"Annihilation" Movie Review
Following the arrival of his directorial debut Ex Machina in 2015, Alex Garland found himself on plenty of people’s radars as a stunning visualist and a true visionary. Three years later we finally get his follow-up, and though Annihilation doesn’t quite rise to the level of its predecessor, it’s no less mesmerizing and beautiful, and confounding.
Based (in the loosest way possible) on the first book of Jeff VanderMeer’s Southern Reach trilogy, Annihilation is science fiction at its core, but like 2016’s Arrival, it transcends genre to become a mind-bending head trip that will leave you with far more questions than answers. But in a good way.
Natalie Portman stars as Lena, an ex-Army biologist who lost her husband Kane (Oscar Isaac) a year ago; he never returned from a classified mission. When he mysteriously reappears, though, with no memory of where he was or how he got home, she gets pulled into the vortex of The Shimmer—a chunk of land bounded by a fluid, rainbow-colored wall, from which no one has ever returned. Until Kane did; that was his mission.
Lena joins a mini-platoon of four other women, led by the mysterious Dr. Ventress (Jennifer Jason Leigh), to explore The Shimmer to find answers. Once inside they discover all kinds of nutso flora and fauna, including an alligator with shark teeth, mixed-species flowers growing on the same vine, and deer with branches for antlers. And from there it only gets more weird.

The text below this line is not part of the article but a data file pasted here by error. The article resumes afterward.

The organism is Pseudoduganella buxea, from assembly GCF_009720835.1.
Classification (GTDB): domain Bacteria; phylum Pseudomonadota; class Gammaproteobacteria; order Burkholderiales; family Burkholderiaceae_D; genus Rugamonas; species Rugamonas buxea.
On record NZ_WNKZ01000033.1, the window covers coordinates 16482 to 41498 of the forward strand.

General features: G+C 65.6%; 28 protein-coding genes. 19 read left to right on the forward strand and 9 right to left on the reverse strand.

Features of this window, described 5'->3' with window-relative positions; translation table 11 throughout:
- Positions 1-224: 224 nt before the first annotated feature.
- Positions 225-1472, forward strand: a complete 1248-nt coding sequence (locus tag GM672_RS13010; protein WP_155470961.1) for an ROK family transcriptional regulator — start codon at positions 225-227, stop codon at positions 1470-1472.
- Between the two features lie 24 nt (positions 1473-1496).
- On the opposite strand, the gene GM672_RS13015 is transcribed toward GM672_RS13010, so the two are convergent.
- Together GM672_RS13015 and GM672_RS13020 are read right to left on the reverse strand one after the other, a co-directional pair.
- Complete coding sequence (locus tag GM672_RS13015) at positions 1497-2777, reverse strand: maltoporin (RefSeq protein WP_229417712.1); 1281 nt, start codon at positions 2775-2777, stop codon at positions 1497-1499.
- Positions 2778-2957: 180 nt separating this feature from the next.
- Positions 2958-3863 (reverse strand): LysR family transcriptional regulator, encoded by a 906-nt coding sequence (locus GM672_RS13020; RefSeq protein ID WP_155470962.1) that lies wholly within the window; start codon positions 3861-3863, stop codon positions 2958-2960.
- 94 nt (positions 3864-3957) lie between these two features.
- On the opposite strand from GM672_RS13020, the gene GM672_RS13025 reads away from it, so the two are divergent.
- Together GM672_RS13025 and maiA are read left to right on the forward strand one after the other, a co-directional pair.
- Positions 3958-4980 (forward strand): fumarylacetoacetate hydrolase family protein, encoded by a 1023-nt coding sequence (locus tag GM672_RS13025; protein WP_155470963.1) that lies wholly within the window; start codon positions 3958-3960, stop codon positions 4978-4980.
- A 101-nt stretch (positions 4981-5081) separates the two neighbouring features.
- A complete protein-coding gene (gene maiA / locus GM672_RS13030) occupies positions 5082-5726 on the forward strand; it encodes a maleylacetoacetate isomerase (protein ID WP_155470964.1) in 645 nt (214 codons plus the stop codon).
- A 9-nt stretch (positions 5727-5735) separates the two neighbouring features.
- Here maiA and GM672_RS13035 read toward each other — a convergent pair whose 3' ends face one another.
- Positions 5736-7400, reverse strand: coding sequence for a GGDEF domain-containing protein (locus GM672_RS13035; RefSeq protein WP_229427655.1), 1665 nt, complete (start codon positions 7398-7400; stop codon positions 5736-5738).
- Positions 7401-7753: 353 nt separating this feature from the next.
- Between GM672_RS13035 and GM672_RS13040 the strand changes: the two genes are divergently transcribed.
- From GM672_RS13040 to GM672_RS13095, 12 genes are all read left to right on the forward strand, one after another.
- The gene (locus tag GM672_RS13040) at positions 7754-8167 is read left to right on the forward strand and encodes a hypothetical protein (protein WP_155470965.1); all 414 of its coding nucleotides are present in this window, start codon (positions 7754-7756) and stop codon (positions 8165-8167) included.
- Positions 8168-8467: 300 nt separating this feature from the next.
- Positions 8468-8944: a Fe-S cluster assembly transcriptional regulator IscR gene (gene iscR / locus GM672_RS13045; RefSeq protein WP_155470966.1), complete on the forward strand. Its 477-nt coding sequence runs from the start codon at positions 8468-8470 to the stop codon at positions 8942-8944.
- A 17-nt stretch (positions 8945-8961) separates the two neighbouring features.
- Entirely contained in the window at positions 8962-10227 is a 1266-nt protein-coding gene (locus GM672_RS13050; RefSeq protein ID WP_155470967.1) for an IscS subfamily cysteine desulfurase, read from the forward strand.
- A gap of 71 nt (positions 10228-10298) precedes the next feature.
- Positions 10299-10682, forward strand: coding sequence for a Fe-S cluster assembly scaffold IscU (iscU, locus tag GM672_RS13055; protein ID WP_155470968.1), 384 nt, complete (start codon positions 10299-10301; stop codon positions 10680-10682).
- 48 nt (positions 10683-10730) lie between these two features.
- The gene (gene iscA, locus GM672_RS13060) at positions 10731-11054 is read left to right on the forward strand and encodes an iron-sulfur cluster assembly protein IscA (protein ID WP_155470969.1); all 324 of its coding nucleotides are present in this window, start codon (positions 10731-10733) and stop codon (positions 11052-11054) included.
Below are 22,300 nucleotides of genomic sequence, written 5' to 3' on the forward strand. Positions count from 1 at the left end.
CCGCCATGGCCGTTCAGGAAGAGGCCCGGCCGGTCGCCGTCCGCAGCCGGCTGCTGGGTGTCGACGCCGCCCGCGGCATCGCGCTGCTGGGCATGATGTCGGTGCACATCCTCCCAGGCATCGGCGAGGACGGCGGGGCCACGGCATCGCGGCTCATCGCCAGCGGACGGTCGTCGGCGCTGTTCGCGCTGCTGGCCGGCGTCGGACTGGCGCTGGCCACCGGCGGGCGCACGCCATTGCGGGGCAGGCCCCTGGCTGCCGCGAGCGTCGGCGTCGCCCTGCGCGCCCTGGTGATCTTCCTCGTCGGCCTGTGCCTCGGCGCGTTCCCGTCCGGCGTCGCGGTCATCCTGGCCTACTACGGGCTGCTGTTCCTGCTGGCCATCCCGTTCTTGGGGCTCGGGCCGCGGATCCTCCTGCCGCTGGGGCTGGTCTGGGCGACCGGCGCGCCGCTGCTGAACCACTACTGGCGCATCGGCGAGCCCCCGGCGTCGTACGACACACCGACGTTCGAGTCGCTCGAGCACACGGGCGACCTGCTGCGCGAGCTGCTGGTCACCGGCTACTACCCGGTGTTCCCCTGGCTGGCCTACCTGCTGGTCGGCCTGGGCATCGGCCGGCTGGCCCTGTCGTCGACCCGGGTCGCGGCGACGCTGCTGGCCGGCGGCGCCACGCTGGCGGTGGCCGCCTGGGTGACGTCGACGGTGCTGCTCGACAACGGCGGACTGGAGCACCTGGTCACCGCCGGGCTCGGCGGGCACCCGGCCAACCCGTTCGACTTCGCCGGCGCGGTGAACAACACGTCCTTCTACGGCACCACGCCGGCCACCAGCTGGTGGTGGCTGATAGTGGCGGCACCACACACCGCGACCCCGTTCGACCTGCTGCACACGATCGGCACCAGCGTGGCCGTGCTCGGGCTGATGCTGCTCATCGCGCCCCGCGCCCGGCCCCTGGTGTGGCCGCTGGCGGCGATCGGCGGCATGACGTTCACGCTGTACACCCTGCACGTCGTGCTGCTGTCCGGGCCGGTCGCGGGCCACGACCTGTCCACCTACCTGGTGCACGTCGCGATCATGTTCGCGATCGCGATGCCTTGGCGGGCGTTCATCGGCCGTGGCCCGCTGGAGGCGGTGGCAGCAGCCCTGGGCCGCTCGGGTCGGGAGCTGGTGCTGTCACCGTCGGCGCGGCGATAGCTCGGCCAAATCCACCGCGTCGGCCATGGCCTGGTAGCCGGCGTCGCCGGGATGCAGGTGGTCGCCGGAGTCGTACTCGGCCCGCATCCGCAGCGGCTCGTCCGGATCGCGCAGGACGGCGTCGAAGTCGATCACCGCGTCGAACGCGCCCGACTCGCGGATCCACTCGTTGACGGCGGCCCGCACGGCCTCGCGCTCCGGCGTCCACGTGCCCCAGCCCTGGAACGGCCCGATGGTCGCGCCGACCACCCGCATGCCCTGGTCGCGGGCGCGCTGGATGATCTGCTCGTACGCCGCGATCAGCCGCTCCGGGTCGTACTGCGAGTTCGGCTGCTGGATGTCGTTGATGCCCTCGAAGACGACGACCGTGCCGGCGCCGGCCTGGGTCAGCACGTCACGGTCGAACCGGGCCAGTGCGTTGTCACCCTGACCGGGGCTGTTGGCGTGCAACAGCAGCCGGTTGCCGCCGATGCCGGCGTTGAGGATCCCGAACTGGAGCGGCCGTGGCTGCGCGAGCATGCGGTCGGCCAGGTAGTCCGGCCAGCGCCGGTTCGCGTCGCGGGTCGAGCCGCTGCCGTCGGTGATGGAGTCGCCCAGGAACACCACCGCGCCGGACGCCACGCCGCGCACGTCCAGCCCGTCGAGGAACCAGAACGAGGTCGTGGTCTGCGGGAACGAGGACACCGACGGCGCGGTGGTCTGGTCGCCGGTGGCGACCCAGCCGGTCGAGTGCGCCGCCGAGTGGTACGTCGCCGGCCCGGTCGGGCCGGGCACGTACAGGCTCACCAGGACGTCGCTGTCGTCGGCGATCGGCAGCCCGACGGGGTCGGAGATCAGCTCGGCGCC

Garland, to be sure, took plenty of liberties with VanderMeer’s book, and die-hard fans may find themselves either scratching their heads or frustrated (or both), but there’s no denying Garland’s prowess behind the lens. Feeling a bit like the horrific bastard child of Arrival and Avatar, Annihilation is equal measures terrifying and wondrous. Not quite a horror movie, but filled with a handful of white-knuckle scenes, it’s a film that belies description, both in terms of plot and, frankly, genre. Only Garland’s vision and Portman’s astounding talent remain constant throughout.
Cinematographer Rob Hardy, production designer Mark Digby, and composers Geoff Barrow and Ben Salisbury (all of whom also worked with Garland on Ex Machina) elevate Annihilation even further, providing just the right level of uneasiness to prevent you from ever quite relaxing. It’s a bit like looking at a surrealist painting; there’s something a little uncomfortable about it, but you can’t help getting hooked into it as you try to figure out what the heck is going on.
The film suffers a fraction from a prolonged and borderline-hokey conclusion, but it’s not enough to erase everything that came before it. There’s plenty to marvel at and get freaked out by, and Annihilation will certainly leave you guessing, but there’s one question that does get a definitive answer—and that’s whether Alex Garland would be able to successfully follow Ex Machina. Indeed he did.